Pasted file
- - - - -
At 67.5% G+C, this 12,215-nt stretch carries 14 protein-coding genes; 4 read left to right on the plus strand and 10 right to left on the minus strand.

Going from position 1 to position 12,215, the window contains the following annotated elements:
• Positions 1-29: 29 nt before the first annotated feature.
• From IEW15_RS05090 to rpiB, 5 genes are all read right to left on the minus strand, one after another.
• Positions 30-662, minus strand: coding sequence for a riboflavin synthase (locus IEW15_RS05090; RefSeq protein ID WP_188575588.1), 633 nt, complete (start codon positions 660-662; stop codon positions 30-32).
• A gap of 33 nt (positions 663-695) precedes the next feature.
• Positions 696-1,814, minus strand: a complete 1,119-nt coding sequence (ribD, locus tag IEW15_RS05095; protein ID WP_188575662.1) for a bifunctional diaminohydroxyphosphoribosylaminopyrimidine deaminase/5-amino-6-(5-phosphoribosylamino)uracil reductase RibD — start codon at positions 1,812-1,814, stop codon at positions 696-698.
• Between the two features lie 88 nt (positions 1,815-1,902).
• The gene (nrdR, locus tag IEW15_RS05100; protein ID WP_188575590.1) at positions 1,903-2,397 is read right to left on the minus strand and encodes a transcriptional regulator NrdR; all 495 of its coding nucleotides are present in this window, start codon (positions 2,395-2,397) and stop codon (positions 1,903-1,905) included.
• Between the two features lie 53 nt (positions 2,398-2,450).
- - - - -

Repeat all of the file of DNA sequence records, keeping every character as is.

At 67.5% G+C, this 12,215-nt stretch carries 14 protein-coding genes; 4 read left to right on the plus strand and 10 right to left on the minus strand.

Going from position 1 to position 12,215, the window contains the following annotated elements:
• Positions 1-29: 29 nt before the first annotated feature.
• From IEW15_RS05090 to rpiB, 5 genes are all read right to left on the minus strand, one after another.
• Positions 30-662, minus strand: coding sequence for a riboflavin synthase (locus IEW15_RS05090; RefSeq protein ID WP_188575588.1), 633 nt, complete (start codon positions 660-662; stop codon positions 30-32).
• A gap of 33 nt (positions 663-695) precedes the next feature.
• Positions 696-1,814, minus strand: a complete 1,119-nt coding sequence (ribD, locus tag IEW15_RS05095; protein ID WP_188575662.1) for a bifunctional diaminohydroxyphosphoribosylaminopyrimidine deaminase/5-amino-6-(5-phosphoribosylamino)uracil reductase RibD — start codon at positions 1,812-1,814, stop codon at positions 696-698.
• Between the two features lie 88 nt (positions 1,815-1,902).
• The gene (nrdR, locus tag IEW15_RS05100; protein ID WP_188575590.1) at positions 1,903-2,397 is read right to left on the minus strand and encodes a transcriptional regulator NrdR; all 495 of its coding nucleotides are present in this window, start codon (positions 2,395-2,397) and stop codon (positions 1,903-1,905) included.
• Between the two features lie 53 nt (positions 2,398-2,450).